Saturday, October 30, 2010

Human Significance: Gestalt or Granfalloon?

Between the lines are empty spaces. Must we be, as any lack-luster and idle species would, compelled to fill these voids of meaninglessness with bastions of our own hope that it all means more than it does?

Can we in one breath be content to flow thoughtless and submissive amongst the lines that define movement, without judgement or analysis, simply as a participant in the moment and nothing more until the past tense is all that remains; and yet in the next, attempt for our own worth and need for purpose to construct some make-shift structure that somehow links these same lines into some albatross of a sculpture, showing the greater sum that must be, and that we as the ultimate affectors proudly fill these spaces that have supposedly longed for inhabitance and explanation?

The river could care less whether we take anything away from our interactions with it or not. It is there before we arrive and remains after we leave, singing the same song. I doubt that after we leave, the rivers commune and relate, or share, about their experiences with the boat-tailed humans of recent, and pluck and bulletin the commonalities and nuances, gradually piecing together the grand picture that must have been in plain site all along.

Are humans so excessive with their ego-centric pilgrimage for meaning and validation that even the value of something as perfect as water responding to gravity simply floats right past us? Maybe the aesthetic of interacting with the movement of rivers is that our role or significance is nullified for once. Maybe it is a great opportunity to get as far as we can from trying to understand how we fit into something. A brief period where we can simply reduce right down to the one rule that governs it all. Without gravitation, the planets wouldn't have coalesced, nothing would be stable or diverse, there would be no life. Flowing with the waters is to lose your individuality and be absorbed by something much bigger than you as it responds to the most powerful force yet to be observed. What really needs to be said about this?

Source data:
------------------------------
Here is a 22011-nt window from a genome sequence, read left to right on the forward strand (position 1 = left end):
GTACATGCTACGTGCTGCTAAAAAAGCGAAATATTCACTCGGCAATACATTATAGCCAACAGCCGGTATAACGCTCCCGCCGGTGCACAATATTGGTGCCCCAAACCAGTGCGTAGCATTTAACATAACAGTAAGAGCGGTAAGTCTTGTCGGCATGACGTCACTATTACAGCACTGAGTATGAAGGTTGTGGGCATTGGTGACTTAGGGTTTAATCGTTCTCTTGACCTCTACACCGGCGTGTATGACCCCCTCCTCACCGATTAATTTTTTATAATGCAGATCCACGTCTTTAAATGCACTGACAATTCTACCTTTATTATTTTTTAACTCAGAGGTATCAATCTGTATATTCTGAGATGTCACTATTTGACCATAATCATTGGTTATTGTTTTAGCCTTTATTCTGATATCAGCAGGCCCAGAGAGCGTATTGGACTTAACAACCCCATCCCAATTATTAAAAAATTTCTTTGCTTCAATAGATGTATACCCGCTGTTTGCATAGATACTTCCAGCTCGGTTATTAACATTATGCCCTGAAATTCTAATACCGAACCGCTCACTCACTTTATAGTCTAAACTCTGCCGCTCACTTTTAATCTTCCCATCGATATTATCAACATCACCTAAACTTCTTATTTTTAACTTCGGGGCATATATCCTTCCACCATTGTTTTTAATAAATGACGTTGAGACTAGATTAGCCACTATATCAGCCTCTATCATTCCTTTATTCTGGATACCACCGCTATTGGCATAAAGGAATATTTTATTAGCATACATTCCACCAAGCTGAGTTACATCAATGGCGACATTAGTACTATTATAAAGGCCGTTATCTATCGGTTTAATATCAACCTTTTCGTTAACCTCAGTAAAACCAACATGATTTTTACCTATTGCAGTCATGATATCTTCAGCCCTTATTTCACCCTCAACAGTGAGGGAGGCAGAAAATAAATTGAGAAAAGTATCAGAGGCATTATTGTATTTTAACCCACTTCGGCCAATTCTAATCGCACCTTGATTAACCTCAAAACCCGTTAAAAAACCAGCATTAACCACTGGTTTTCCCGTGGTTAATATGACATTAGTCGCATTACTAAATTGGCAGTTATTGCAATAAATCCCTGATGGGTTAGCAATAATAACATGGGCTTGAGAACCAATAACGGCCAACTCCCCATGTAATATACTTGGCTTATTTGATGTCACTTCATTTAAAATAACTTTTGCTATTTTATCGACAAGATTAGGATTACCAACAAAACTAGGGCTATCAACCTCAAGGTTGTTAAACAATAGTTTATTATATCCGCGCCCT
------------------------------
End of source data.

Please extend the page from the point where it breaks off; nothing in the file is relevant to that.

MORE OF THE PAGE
If I really practiced what I preached, I would stop midway through this sentence and get busy doing something else. There isn't anything that needs to be said to describe what boating means. It doesn't mean a damn thing. But I am after all a human being, graced or cursed, depending on your perspective, with such evolutionary success, that I can devote a portion of most days in my life to filling in the empty spaces with an attempt to share meaninglessness; spaces that for any other species would be booked long in advance with unconscious and raw actions in the blunt name of survival and procreation.

Having just failed miserably at trying to seamlessly link philosophy and physics with "what I did last weekend", posting any pictures at all, much less a clever quip or caption to accompany each, seems silly at best. The truth is that every experience with a river or any other natural counterpart is a gift, and we should be grateful for each one. Maybe a more reverent title for this blog would be "The Next Big Thank You". Regardless, I think it is best to try to showcase what the river gives us, and not what we have taken from it or what we have done.

And now for some fall boating shots:

Jim Janney, lost in the woods.

Speaking of what we give to the river,